California Governor Arnold Schwarzenegger's name will not appear on the special election ballot Tuesday, when California voters go to the polls to consider initiatives he says are crucial to reshape state government.
But the special election he called is as much a referendum on the governor himself as it is about the "year of reform" agenda he is asking voters to support. Its outcome is likely to set the stage for the next chapter of his unconventional political career.
If Schwarzenegger's early days in office were characterized by his celebrity status and bipartisan governing style, the past year has been defined by his launch of this divisive special election and the fallout from that decision.
A recent Field Poll found that just 36 percent of voters want to see Schwarzenegger re-elected next year, with 55 percent opposed.
Schwarzenegger was elected as a moderate Republican in a Democratic state, but veered to the right to promote his reform initiatives, which target Democratic lawmakers and public-sector unions. He has paid a price for that gamble, losing support from large numbers of Democrats and independents, who constitute more than 60 percent of the California electorate.
Whatever the outcome on Election Day, political experts said the governor must work to repair the damage to his image brought on by the special election, which will cost the state $52 million (-44 million) to $55 million (-46 million). Whether he can do so could determine his ability to govern next year and the strength of his bid for re-election.
"If all the initiatives go down, partisan Democrats will say 'We beat him today, now let's go beat him next year," said political analyst Allan Hoffenblum.
But Hoffenblum, a former Republican campaign consultant, said Schwarzenegger can reclaim some of his lost stature and position himself for re-election if he absorbs some important lessons.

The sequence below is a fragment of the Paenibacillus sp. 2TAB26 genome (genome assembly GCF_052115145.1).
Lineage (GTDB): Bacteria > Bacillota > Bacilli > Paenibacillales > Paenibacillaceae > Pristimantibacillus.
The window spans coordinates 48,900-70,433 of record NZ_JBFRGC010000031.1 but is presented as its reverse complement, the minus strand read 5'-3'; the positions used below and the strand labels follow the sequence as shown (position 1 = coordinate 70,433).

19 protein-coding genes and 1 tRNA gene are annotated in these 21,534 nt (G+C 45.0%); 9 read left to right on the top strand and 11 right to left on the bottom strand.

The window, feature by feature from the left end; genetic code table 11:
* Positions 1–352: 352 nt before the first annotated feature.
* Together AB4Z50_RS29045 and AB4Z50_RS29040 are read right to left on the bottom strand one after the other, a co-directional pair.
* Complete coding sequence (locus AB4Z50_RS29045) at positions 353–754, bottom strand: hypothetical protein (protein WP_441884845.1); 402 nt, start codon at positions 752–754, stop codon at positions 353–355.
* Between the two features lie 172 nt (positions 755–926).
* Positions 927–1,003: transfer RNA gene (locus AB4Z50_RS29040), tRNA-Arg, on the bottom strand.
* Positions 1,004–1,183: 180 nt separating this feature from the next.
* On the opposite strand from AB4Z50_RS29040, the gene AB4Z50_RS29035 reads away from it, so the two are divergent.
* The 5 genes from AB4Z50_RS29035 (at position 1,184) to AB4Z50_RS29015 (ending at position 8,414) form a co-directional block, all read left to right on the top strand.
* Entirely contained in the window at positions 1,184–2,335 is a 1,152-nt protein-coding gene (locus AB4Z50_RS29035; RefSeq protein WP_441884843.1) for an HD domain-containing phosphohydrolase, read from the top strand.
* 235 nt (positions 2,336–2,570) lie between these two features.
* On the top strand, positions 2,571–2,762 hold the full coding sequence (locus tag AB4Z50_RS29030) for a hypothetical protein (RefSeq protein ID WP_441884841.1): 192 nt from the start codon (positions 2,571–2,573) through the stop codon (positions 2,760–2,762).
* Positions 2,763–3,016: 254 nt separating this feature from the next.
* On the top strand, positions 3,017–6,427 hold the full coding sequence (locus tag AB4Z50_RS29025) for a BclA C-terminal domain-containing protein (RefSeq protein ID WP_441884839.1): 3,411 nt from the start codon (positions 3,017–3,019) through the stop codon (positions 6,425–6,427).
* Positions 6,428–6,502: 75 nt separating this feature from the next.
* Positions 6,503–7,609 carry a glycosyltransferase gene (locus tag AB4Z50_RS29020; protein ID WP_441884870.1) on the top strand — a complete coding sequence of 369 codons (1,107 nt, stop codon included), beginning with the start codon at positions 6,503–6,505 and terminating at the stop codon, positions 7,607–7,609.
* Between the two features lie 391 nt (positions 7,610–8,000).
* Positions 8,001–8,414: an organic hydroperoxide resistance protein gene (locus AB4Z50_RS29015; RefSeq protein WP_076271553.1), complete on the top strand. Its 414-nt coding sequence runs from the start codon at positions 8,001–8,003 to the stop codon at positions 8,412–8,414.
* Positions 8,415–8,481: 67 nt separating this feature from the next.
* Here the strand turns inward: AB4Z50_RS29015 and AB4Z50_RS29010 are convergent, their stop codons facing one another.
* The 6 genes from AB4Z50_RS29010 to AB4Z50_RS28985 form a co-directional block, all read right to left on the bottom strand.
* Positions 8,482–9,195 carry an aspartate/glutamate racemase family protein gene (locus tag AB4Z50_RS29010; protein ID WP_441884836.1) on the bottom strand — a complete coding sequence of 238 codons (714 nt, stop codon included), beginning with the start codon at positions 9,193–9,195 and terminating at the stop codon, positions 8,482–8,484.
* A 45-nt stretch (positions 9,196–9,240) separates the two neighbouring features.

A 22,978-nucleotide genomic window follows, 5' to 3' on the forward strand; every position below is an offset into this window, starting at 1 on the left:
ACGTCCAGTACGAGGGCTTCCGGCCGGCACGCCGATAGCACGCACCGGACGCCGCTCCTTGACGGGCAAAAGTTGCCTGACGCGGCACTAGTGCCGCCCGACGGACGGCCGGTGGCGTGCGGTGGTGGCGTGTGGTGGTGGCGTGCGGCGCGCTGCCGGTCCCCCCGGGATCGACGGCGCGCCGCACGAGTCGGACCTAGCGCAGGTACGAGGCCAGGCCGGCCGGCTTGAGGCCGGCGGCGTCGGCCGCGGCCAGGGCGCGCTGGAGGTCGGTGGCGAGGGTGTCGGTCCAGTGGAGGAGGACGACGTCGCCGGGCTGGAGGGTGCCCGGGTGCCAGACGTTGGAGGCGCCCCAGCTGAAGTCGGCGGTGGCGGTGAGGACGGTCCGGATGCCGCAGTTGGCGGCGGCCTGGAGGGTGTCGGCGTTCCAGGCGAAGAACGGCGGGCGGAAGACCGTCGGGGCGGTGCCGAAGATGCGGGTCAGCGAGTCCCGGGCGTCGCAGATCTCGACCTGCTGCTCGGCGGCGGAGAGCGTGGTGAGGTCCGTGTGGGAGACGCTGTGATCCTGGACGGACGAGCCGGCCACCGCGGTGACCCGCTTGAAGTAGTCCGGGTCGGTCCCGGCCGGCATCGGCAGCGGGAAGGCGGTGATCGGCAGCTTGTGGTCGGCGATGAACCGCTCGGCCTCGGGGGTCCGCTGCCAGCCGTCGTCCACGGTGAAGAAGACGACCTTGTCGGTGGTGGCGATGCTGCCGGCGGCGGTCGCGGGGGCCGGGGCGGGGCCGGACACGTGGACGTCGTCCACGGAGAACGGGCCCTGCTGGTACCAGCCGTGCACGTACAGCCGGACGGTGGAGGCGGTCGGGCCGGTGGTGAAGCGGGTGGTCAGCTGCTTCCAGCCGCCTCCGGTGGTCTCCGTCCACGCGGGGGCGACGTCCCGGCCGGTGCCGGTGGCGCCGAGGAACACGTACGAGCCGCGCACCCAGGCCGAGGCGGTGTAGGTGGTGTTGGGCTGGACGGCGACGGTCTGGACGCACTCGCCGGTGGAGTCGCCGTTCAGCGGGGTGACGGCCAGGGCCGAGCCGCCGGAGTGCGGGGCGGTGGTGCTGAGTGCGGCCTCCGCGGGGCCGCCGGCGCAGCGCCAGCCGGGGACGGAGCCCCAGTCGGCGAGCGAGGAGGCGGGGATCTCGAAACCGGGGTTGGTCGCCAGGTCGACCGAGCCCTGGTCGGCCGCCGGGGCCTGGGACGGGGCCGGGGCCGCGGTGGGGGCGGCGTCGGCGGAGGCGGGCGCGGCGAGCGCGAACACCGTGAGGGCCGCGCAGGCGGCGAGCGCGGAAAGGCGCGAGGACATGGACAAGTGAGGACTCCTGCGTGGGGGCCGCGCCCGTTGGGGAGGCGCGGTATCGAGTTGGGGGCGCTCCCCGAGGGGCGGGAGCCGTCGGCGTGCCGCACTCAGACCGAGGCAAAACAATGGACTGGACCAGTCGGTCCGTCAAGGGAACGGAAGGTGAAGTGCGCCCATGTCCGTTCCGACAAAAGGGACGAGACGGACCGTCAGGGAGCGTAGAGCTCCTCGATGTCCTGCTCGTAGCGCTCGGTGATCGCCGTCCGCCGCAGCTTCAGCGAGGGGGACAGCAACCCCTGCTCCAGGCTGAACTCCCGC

"He needs to reconnect with soft Democrats and independent voters, keep the rhetoric and the jokes down, and come up with some good ideas," Hoffenblum said.
Schwarzenegger already appears anxious to move in that direction, especially as polls show none of his four initiatives with majority support. He wants to reform teacher tenure laws, limit state spending, change the way legislative districts are drawn and reduce the ability of public employee unions to raise money for political campaigns.
Voters also will decide Tuesday between two competing initiatives aimed at reducing the cost of prescription drugs; a constitutional amendment requiring doctors to notify the parents or guardians of underage girls seeking an abortion; and an initiative on whether to reregulate the state's electric utilities.
In recent days, Schwarzenegger has talked about plans to tackle several of the state's major problems next year, including traffic congestion, children without health insurance and underperforming schools _ the kind of issues critics complain his ballot measures did little to address.
In an interview with The Associated Press last week, Schwarzenegger said he planned to work closely with legislative leaders despite their differences over the special election.
"No matter what the outcome of the election, we have to sit down and talk," Schwarzenegger said. "This place is ready to boom. It could be another Gold Rush here. So let's start putting a program together for infrastructure that's really big thinking _ like landing a man on the moon kind of vision. Big."
Senate President Pro Tem Don Perata dismissed the special election as "an enormous waste of time, money and energy," but said Democrats were prepared to put aside the past and work with Schwarzenegger.
Hoffenblum said Schwarzenegger can recover after the election by simply carrying on with the business of governing.
"Pick yourself up, dust yourself off, and get back on the horse again. That's my advice to him, which I believe he will do because he's a natural optimist," Hoffenblum said. "No matter what happens on Election Night, he'll figure out a way to say 'This is fantastic."', AP reported. V.A.
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